We have lists that were neglected for quite some time. We are in the process of cleaning them, however, there are bounces that some of my colleagues believe are viable. They don't want to get rid of them because of personal relationships and "knowing" that the individual is interested in our e-newsletter and other dedicated emails we send.
Could it be that our emails to addresses that happen to belong to friends of our organization are bouncing for other reasons other than they are on vacation, or no longer active? Could they be bouncing because of how we are sending out the email. For instance, do email providers block organizations sending email for different reasons: what is in a subject line, how the email is laid out, too many links in the body of the email?
Feedback on this is appreciated. I am trying to bounces, but have a suspicion that it is our content and subject lines raise flags for email providers causing blocks.
I just posted a message asking about cleaning my orgs lists based on bounces.
On the subject of un-opened emails from the audience for more than a year. What should be done if the email belongs to a friend of the organization? We know that they are donors, come to our events, but they just are not opening our emails for some reason. Do we need to do the painstaking exercise of reaching out to them in person to find out whether in fact they do need to be taken off our list?
Thank you for coming to the community with these questions! Figuring out bounces and cleaning lists can be one of the biggest struggles over a longer period of time, but we'll do what we can to help. First off then;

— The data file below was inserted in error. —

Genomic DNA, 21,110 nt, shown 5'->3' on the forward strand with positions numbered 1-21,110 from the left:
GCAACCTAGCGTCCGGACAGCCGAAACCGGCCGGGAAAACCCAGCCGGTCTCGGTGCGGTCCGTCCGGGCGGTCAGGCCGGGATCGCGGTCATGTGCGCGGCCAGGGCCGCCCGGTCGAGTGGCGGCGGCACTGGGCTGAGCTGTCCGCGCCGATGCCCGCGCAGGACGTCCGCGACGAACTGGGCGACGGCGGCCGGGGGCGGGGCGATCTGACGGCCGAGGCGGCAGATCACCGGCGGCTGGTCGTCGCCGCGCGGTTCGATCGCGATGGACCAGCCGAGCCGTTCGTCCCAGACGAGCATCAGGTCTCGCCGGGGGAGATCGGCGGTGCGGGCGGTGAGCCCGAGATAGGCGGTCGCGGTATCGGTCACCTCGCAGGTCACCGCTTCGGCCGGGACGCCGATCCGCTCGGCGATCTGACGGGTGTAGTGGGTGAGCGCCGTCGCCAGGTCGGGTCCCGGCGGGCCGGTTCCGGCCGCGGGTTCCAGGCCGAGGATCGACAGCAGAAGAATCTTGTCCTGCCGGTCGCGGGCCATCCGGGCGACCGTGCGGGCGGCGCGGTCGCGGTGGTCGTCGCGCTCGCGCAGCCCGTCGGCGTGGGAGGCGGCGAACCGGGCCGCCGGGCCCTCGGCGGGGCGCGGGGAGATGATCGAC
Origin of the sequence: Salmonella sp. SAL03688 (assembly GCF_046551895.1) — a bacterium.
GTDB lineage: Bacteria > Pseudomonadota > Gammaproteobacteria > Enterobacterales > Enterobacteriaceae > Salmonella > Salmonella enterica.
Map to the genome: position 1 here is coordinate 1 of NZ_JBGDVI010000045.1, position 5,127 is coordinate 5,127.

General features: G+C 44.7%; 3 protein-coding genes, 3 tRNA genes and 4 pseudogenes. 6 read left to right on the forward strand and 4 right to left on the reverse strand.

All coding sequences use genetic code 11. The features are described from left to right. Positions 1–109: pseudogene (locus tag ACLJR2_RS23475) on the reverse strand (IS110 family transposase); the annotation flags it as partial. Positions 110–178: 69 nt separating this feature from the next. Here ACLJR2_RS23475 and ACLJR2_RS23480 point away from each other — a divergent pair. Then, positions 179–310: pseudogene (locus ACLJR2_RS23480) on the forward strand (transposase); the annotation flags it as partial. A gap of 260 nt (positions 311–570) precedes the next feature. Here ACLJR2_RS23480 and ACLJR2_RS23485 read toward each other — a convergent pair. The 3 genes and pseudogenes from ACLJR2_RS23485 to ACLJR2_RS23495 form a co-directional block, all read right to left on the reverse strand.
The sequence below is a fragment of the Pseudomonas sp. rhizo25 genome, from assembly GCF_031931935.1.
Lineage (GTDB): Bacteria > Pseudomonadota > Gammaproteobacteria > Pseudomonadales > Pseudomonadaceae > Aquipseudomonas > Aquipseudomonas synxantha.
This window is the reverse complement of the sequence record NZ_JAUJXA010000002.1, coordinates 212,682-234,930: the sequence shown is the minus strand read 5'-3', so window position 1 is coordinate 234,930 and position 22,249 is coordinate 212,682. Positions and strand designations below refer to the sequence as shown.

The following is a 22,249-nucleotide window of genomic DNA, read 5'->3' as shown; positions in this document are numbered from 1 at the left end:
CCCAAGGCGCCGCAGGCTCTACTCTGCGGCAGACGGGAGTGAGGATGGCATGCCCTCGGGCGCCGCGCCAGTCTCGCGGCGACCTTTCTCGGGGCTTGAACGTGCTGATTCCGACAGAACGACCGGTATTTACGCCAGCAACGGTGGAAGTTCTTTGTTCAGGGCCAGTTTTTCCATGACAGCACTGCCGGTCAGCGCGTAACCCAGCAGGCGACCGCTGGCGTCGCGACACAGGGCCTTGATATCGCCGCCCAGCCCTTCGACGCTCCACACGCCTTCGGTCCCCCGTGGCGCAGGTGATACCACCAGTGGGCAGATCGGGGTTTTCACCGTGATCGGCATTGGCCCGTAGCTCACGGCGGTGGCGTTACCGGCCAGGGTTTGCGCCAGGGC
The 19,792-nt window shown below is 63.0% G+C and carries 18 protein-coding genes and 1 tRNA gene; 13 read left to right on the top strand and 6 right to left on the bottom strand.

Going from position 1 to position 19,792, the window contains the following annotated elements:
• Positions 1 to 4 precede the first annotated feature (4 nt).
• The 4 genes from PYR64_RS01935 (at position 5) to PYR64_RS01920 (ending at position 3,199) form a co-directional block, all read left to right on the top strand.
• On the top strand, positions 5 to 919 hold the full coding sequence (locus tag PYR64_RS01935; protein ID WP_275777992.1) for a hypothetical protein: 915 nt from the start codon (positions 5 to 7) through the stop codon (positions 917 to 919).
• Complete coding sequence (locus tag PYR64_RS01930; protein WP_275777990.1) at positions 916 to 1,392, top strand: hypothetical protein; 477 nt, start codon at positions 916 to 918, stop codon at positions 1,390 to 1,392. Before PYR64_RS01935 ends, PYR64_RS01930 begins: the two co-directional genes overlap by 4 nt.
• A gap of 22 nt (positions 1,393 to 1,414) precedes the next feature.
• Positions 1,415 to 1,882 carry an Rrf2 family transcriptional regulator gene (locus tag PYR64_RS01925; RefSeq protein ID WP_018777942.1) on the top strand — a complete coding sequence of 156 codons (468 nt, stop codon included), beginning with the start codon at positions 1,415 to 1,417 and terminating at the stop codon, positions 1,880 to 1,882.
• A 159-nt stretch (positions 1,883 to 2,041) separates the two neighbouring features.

Bounces: A bounce means that either we did not send the email to preserver your sending history (suspended emails) or we received a message from the sender, telling us that the email was not, or could not be delivered. If an organization is blocking emails, they should tell us that they are blocked, and the bounce reason would then say 'Blocked'. If they just have a full mail-box, then that should show in the bounce reason as well. Some very old, or very high-security systems may give us incorrect information, but unfortunately there's really no way of knowing that for sure without contacting the recipients. I would read through the list of bounce reasons, and consider only removing the bounces that seem more extreme, especially those in the 'recommended for removal' category.
Did Not Open:
If someone doesn't open any of your emails in a full year, we usually think that it's pretty reasonable to go ahead and delete them. That being said, if there's a reason that you want to keep a certain contact, by all means, keep that contact. Ultimately, I'd only reach out to contacts that you do know personally, or who are active with your organization in some other way. Most likely, they have multiple email addresses, and have been receiving and checking your emails on one of their other, more used, addresses. If they aren't opening emails, reaching out to them through some other means is really the only logical way to be able to figure out why.
I hope that helps!